Sharp, stabbing stomach pain that comes and goes can be disorienting and even frightening. This kind of deep, internal pain in your abdomen can indicate that your health is at risk. While in some cases severe stomach pain can be traced to indigestion, most cases of sharp pain in your abdomen require a doctor’s diagnosis and prompt treatment.

Keep a record of other symptoms, such as nausea, vomiting, dizziness, or confusion. This article will cover some of the causes of sharp stomach pain and list other symptoms that may give you an indication of what is causing it. If stabbing pains in your stomach area start suddenly and don’t stop within two hours, contact your doctor or go directly to the emergency room.

There are many potential causes of sharp abdominal pain. Some causes are more serious than others.

Appendicitis

Appendicitis is an inflammation of your appendix organ. Appendicitis can be recognized by the sharp pains it causes in the lower right part of your abdomen. Nausea, vomiting, and bloating are other common symptoms.

Appendicitis is usually treated by surgical removal of your appendix.

Gallstones

Gallstones are stone-like objects that can form in your gallbladder or bile ducts. These stones are made up of cholesterol or bilirubin. When gallstones block a duct in your gallbladder, it causes an intense pain in your abdomen. Other symptoms of gallstones include sweating, vomiting, fever, and a yellowish tint to the skin or eyes.

Gallstones sometimes need to be treated with medication or laparoscopic surgery to dissolve the stones.

Ovarian cysts

Ovarian cysts are fluid-filled sacs found in the ovaries. They can form by themselves during ovulation. Ovarian cysts can cause an intense pain in the lower abdomen, concentrated on the side of the body where the cyst is. Bloating, swelling, and pressure in the area may also occur.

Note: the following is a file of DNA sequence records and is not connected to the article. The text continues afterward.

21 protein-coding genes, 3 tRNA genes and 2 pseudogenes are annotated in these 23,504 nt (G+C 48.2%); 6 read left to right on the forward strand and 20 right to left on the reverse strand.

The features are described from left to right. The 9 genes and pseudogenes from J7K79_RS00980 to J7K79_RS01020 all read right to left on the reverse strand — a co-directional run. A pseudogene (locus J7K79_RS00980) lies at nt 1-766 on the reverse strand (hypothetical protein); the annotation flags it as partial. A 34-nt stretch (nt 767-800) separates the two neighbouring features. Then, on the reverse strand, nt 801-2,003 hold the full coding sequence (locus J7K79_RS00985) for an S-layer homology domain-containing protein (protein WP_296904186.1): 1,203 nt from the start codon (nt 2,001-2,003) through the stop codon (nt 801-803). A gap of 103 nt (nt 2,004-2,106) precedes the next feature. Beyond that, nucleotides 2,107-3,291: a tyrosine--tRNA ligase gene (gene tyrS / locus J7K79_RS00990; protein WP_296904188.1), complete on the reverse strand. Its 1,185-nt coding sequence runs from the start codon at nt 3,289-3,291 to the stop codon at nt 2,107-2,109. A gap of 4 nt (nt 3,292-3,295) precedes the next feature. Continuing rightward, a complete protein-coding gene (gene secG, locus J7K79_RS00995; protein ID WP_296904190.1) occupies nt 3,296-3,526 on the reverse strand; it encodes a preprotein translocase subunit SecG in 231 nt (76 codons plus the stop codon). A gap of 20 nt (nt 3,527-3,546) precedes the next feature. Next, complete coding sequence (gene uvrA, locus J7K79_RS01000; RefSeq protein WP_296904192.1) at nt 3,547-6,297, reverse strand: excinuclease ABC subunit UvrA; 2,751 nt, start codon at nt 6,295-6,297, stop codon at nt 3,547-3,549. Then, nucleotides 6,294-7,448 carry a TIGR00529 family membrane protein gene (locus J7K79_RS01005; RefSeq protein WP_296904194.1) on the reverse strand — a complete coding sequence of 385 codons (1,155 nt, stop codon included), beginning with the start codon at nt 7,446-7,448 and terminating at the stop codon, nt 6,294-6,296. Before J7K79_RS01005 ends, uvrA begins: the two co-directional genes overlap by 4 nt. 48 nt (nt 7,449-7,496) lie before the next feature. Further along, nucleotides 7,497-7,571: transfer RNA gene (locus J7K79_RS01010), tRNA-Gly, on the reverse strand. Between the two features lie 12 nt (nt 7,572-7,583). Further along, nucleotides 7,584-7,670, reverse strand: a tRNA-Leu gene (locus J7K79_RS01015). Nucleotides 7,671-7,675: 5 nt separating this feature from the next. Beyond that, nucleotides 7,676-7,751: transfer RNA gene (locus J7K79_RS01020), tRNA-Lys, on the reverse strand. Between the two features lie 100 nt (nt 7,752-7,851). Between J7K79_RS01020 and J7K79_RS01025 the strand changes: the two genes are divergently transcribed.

Ovarian cysts sometimes go away on their own, but sometimes need to be surgically removed.

Irritable bowel syndrome

Irritable bowel diseases are digestive tract conditions that cause mild or severe pain before a bowel movement. If you have irritable bowel syndrome (IBS), you’ll notice patterns in your abdominal pain as it consistently appears after you eat certain things, or at certain times of day. Other symptoms include bloating, gassiness, mucus in your bowel movement, and diarrhea.

Treatment for IBS includes lifestyle and dietary changes, antispasmodic drugs, and nerve pain medication.

Urinary tract infection

A urinary tract infection (UTI) is most often an infection in your bladder. But any part of your urinary tract can become infected, including your urethra and kidneys. In addition to abdominal pain, a UTI also causes a burning sensation when you urinate and a frequent desire to urinate.

UTIs are usually treated with antibiotics.

Indigestion and gas

Indigestion is a common set of symptoms that you may experience after eating. Eating too quickly, indulging in alcohol and fatty foods, and eating while you feel anxiety can all cause indigestion. Gas, which is air trapped in your digestive tract, is the result of your body digesting food. Sometimes gas and indigestion can cause sharp pains in your upper abdomen or lower intestine. This pain usually resolves itself after you’ve had a bowel movement.

Indigestion and gas pain can be treated with over-the-counter antacids.

Gastroenteritis

Gastroenteritis is also called “the stomach flu” — even though it isn’t caused by a flu virus. Gastroenteritis is an infection in your intestines that causes diarrhea, vomiting, and sharp stomach pains. Stomach flu symptoms are uncomfortable but are not considered an emergency unless you become extremely dehydrated.

Rest and staying hydrated are the first-line treatments for gastroenteritis.

Peptic ulcers